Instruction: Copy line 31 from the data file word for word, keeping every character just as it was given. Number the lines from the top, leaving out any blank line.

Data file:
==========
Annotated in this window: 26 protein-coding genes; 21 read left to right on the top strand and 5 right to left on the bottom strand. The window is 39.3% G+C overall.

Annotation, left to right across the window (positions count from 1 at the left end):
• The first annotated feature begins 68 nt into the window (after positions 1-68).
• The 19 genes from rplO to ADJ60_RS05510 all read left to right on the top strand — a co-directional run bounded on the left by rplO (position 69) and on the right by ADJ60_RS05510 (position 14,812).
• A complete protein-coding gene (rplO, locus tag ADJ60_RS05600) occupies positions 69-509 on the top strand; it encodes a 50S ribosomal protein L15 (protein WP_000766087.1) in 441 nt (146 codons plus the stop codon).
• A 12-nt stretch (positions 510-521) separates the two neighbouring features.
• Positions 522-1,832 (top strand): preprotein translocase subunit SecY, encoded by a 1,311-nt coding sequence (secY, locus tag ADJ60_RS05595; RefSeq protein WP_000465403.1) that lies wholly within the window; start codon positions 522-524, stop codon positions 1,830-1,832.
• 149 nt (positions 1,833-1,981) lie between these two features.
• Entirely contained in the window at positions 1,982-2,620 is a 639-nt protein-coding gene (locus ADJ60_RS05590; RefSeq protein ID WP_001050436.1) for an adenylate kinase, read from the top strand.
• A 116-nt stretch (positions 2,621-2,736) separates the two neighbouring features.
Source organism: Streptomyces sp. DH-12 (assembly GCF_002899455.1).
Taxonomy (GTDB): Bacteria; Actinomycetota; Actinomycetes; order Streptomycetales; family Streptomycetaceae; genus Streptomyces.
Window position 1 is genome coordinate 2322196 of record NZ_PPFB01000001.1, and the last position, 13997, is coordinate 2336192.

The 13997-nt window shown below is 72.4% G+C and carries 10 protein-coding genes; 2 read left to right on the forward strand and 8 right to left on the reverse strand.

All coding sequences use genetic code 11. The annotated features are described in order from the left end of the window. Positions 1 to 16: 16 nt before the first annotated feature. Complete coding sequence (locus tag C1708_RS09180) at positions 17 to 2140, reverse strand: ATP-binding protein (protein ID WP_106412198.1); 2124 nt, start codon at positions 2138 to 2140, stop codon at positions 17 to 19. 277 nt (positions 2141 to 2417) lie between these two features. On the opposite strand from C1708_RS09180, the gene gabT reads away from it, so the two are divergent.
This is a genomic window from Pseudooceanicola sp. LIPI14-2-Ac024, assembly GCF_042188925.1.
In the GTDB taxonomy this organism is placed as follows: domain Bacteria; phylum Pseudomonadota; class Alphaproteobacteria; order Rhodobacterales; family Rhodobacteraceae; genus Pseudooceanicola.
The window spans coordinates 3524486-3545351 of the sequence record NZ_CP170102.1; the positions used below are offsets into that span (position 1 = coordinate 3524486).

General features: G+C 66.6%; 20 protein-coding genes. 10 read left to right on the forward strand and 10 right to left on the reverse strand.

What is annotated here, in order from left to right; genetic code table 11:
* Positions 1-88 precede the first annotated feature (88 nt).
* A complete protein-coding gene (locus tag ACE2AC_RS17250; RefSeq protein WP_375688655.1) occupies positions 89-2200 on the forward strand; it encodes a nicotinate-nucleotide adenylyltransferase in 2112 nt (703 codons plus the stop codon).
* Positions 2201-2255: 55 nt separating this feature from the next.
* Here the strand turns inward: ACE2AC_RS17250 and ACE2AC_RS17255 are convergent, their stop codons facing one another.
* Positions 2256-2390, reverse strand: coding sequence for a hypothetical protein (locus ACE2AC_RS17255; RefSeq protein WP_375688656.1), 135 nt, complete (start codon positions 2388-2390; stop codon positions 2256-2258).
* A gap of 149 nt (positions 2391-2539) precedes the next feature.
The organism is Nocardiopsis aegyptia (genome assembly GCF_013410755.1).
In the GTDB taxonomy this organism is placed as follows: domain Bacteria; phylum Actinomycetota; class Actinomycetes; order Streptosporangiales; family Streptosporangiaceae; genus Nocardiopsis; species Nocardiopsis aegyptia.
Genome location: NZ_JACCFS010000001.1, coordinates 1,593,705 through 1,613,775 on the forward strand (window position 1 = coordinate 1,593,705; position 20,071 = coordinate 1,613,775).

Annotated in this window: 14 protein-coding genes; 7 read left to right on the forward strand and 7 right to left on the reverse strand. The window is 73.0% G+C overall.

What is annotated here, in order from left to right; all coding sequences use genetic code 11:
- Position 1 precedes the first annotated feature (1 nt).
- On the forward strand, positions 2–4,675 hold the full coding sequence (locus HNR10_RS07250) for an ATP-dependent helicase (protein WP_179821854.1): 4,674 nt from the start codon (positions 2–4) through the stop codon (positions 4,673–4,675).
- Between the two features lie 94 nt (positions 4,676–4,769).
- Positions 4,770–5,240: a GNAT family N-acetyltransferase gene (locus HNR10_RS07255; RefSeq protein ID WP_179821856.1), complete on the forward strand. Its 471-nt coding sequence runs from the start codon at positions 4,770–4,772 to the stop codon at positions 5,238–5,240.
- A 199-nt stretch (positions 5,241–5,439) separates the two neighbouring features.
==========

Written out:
What is annotated here, in order from left to right; all coding sequences use genetic code 11: